Lamin of Binidayan | The Maranao Princess Royal Chamber
As peculiar as its existence, a real princess chamber called the lamin still stands to this day. It hides in shambles in a small lakeside town of Binidayan in the province of Lanao del Sur.
I always thought that those bedtime stories of princesses locked up in a tower were all just fairytales. It seemed unbelievable that she could hide for so many years waiting for her charming prince to rescue her.
Yes, I knew those stories were just fantasies—the damsel in distress, the knight in the shining armor, the castle as well as the evil witch.
But then I learned that stories like these exist in real life. And surprisingly, these too are replete with fairytale elements — in a Philippine setting!
Lamin, Uniquely Maranao
Lamin is a special tower chamber perched on the roof of the torogan or the house of Maranao royalties. It was where princesses were kept until they were bestowed for marriage.
Centuries ago, the sultan’s daughter or the royal “bae” was treated as a precious possession. She was hidden from the eyes of the people to protect her from harm & to guard her chastity until she is married off to a noble man.
In the accounts of the Maranao epic Darangen, princesses were hidden in the lamin to safeguard them from being snatched by marauding clans. Darangen is a pre-Islamic epic listed in UNESCO’s Intangible Cultural Heritage of Humanity.
The lamin was ornately constructed with folk motifs called the okir. It was adorned with the finest tapesties & laden with the best wares made of silver & brass. Handmaids served & entertained her with music from the traditional kulintang.
That One Trip to Binidayan
I waited more than half of my life to see a real lamin. Through the assistance of the office of Governor Adiong, this dream finally came true.
I have to admit that I couldn’t hide my excitement. The lamin that I knew back then were just images from the plays of the Integrated Performing Arts Guild. It was the community that opened my eyes to the wonderful world of theater & from where I got my first understanding of Maranao art, culture & history.
After breezing through the thick morning fog on the scenic mountain pass, we descended into a steep forest path towards Lake Lanao. At first impressions, you wouldn’t think that a community still exists at the end of the thick woodland trail.
Then there she was, finally. Standing in the middle of the town, putrefying but still beautiful. I couldn’t believe that I was standing before an age-old piece of humanity, running my fingers on its antiquity & feeling her breathe her sighs of forgotten grandeur.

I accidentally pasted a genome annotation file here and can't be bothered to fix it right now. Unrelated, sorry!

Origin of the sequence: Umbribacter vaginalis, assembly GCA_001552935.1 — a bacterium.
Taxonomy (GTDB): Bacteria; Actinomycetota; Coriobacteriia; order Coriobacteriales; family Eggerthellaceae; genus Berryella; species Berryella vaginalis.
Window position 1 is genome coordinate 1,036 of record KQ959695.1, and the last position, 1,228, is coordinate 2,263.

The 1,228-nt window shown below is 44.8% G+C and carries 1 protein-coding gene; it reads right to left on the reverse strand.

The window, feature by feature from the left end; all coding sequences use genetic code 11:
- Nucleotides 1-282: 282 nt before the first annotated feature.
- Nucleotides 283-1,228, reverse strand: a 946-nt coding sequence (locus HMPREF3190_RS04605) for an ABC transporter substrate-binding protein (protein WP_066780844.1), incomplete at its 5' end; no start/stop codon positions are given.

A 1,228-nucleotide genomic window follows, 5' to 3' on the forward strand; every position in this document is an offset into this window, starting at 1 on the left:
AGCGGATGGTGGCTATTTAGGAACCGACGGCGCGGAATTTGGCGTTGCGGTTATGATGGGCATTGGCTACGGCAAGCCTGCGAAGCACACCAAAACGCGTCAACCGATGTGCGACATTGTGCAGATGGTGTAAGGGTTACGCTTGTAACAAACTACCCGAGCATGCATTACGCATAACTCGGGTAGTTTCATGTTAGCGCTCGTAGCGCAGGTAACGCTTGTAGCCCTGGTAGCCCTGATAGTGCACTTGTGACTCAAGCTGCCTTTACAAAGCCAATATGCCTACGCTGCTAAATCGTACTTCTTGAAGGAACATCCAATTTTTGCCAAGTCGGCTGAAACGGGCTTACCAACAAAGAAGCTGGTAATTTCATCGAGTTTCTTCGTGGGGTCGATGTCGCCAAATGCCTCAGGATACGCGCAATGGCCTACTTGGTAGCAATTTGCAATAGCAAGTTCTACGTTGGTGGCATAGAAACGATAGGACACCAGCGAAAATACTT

Standing in Solitude
Unfortunately, only a few left standing to this day. The lamin in Binidayan was used by the late Bae Minangoao Dimaporo, Potre Maamor of Binidayan. She was born to the royal bloodlines of the Dimaporos & the Borngaos.
The lamin is in a sad state today. It does not anymore stand on top of the torogan as the massive royal house had long been gone. A family lives on it & has converted the base into a store.
Its walls have obviously decayed, eaten by termites & battered by weather. The ornately carved panolong or beams have cracked & some are already missing.
Horribly, the lamin has been extended to provide more rooms. It is surrounded with dilapidated houses losing its royal significance.
Save the last lamin
Just one big blaze & it would easily turn into ashes. One massive typhoon & it will be stomped into pieces. Seriously, just one catastrophe & we will forever lose this heritage piece that connects the Maranaos & us Filipinos with our royal past.
I asked the community why it is sadly left in neglect. And all of them zeroes in on one thing—no budget for restoration & conservation.
Binidayan is a challenged lakeside community. They obviously do not have the financial means, let alone the scientific knowledge to protect the lamin. According to them, they have already sought support from various agencies but none is heeding their call.
The government, especially the National Commission for Culture & the Arts must step in to conserve it. Indeed, we must salvage the lamin before everything’s gone.
The princess in her steeple is not a fairytale. The royalties of Lanao del Sur are not bedtime story characters. They are real & they are part of Maranao humanity. Let us save the Binidayan lamin.